“The investigation, which was led by the cybercrime unit of the Koblenz Public Prosecutor’s Office, allowed officers to locate and close the marketplace, switch off the servers and seize the criminal infrastructure – more than 20 servers in Moldova and Ukraine supported by the German Federal Criminal Police office (BKA),” said Europol. “The stored data will give investigators new leads to further investigate moderators, sellers, and buyers.”

Numerous countries and agencies worldwide participated in the operation, including Germany, Australia, Denmark, Moldova, Ukraine, the UK (the National Crime Agency), and the US (DEA, FBI, and IRS).

In total, DarkMarket was home to over 320,000 transactions worth 4 650 bitcoin and 12 800 monero transferred, which corresponds to a sum of more than €140 million ($170 million.)

Places like the DarkMarketare often used to sell stolen information such as credentials, financial data, databases, zero-day vulnerabilities, and much more. Having such a large operation taken offline will eventually make the life of companies and regular users a little bit easier, at least for the short term.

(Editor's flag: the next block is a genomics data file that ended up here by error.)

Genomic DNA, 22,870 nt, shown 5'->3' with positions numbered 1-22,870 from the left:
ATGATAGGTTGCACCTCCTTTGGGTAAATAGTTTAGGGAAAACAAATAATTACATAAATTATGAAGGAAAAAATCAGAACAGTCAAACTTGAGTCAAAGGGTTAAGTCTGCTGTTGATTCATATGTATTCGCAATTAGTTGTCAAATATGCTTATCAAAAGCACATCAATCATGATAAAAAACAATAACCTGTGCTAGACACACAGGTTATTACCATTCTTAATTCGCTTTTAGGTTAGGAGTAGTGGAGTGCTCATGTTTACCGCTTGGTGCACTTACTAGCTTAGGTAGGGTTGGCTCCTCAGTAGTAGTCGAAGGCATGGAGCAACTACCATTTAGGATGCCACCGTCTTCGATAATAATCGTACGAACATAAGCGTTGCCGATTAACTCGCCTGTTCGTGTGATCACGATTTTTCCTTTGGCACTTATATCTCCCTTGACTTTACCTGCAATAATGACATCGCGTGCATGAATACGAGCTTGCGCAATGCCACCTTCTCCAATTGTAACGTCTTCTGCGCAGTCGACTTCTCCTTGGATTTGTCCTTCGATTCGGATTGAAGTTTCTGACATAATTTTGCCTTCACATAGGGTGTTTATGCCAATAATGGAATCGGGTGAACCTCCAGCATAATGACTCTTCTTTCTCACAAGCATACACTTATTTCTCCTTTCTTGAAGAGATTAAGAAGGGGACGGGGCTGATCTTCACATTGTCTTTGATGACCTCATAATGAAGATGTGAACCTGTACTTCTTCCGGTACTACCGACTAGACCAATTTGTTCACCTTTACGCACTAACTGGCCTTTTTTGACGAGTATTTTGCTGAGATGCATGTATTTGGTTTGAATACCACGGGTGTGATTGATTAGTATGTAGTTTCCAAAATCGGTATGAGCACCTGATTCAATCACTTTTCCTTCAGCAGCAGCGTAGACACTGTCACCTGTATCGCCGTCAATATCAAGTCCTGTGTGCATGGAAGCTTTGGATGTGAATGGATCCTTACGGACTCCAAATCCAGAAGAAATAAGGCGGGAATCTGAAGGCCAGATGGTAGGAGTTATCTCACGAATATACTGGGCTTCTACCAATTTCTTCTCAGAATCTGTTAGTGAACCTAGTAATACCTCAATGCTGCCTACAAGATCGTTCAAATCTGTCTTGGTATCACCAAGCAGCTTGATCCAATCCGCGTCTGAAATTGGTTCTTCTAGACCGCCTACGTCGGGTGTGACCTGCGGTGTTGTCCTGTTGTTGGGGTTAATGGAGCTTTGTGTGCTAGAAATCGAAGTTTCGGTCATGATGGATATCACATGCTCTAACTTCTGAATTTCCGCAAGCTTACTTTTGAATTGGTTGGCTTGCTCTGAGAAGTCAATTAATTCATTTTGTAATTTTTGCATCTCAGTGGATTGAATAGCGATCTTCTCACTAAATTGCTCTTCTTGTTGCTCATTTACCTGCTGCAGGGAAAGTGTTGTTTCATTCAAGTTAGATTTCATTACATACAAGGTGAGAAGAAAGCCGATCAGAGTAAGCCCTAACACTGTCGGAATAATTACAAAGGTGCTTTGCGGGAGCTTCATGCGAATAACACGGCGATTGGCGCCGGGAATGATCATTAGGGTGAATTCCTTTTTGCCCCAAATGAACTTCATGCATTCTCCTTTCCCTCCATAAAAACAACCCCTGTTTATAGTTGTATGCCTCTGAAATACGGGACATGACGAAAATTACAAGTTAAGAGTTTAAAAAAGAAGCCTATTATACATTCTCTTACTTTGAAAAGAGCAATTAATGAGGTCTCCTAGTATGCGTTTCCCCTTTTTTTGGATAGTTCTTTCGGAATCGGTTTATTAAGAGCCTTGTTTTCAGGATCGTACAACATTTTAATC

Korean Dating App Leaks 1 Million Private Photos Shared By Users

CyberNews researchers have stumbled on an unsecured database leaking over 1 million NSFW photos shared by users of a Korean dating app.

The database contained mostly image files, with over 880,000 files pointing to explicit images sent by users through private messages. Researchers believe that the leaked pictures belong to Sweet Chat or Sweet Talk, a free Korean dating app for teenagers.